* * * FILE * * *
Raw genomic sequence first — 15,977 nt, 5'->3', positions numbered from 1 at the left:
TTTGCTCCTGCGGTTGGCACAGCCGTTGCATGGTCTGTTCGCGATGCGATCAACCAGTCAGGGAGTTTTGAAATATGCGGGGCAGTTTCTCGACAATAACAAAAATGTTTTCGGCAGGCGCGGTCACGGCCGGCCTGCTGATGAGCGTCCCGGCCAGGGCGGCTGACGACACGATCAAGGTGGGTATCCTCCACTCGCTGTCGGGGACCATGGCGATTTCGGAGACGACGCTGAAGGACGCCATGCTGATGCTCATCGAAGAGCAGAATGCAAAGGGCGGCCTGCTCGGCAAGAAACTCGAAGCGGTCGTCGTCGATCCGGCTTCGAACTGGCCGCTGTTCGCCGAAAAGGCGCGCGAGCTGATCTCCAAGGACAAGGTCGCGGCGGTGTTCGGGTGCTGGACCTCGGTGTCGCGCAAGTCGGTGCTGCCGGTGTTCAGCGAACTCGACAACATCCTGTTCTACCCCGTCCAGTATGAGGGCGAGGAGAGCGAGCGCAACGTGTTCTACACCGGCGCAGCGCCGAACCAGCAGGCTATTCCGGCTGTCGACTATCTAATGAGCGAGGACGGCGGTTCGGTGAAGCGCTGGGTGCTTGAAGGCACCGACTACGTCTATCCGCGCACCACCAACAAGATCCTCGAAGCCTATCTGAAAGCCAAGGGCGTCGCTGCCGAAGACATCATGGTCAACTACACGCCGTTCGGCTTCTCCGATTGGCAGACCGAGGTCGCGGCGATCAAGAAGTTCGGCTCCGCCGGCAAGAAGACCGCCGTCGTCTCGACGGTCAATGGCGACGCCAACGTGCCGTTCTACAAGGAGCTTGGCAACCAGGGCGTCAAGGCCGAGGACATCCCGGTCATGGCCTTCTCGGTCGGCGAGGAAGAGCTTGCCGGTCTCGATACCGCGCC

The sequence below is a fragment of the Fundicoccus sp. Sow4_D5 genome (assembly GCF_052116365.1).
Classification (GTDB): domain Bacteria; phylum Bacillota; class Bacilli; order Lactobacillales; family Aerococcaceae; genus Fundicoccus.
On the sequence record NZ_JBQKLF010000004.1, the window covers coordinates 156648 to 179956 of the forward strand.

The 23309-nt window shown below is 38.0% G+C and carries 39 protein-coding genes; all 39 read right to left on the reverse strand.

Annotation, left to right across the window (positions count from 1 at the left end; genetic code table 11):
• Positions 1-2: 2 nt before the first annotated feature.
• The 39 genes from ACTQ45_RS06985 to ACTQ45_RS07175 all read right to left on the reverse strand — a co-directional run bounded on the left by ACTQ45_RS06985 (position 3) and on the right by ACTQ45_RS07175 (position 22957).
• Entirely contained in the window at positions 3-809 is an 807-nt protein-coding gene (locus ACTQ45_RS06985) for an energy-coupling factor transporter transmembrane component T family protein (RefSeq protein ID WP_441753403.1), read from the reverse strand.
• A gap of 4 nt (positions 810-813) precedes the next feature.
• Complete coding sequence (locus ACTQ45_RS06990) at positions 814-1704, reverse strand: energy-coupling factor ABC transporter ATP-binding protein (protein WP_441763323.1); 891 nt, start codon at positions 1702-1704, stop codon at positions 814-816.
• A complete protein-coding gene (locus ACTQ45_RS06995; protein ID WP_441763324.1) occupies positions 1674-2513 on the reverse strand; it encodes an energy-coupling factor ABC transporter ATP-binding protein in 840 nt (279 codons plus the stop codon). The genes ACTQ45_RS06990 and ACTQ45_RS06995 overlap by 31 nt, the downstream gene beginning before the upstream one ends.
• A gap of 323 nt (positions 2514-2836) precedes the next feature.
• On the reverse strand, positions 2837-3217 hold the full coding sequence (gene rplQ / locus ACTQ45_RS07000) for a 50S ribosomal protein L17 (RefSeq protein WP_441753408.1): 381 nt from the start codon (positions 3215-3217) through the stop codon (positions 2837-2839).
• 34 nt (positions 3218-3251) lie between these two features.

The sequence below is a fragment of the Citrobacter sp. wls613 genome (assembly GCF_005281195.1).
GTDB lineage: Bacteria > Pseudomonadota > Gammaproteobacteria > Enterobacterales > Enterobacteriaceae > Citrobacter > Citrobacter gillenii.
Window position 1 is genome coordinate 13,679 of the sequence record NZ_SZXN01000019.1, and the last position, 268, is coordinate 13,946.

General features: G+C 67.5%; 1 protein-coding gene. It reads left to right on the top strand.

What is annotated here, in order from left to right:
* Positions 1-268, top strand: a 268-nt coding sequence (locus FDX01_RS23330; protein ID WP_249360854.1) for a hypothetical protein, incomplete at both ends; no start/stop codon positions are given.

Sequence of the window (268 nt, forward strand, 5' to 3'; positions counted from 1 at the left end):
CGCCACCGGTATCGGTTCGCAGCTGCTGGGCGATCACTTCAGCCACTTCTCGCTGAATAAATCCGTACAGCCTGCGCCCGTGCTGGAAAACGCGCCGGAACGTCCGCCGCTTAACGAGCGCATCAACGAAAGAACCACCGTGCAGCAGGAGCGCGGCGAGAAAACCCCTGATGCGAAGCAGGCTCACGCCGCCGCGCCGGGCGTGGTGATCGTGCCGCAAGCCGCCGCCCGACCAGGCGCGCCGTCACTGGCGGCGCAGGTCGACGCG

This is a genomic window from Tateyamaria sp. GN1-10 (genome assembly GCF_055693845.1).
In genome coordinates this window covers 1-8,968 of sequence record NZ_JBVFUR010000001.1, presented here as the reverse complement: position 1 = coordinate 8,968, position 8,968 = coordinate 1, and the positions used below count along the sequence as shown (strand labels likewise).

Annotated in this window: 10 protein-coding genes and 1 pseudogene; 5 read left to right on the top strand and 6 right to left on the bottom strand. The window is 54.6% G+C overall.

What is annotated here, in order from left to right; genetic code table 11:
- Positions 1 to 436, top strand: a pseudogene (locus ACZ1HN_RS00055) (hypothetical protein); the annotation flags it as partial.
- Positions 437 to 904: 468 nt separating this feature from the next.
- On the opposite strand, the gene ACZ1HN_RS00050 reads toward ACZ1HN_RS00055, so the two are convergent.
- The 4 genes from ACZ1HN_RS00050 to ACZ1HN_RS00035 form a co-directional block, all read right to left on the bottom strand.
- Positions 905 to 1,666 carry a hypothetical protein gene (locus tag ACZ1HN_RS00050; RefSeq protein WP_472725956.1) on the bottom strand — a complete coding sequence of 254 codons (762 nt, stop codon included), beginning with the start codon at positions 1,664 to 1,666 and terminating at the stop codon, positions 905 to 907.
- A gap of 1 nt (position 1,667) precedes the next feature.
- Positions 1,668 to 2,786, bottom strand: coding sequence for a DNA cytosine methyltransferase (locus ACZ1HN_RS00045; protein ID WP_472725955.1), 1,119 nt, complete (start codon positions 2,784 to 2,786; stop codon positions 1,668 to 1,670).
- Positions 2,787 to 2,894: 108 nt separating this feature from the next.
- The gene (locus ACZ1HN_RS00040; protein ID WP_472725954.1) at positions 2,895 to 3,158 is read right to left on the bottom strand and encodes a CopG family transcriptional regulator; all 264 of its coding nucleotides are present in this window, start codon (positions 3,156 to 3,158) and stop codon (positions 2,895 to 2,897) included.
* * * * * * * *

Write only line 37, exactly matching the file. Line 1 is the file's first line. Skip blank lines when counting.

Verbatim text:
- The gene (locus ACZ1HN_RS00040; protein ID WP_472725954.1) at positions 2,895 to 3,158 is read right to left on the bottom strand and encodes a CopG family transcriptional regulator; all 264 of its coding nucleotides are present in this window, start codon (positions 3,156 to 3,158) and stop codon (positions 2,895 to 2,897) included.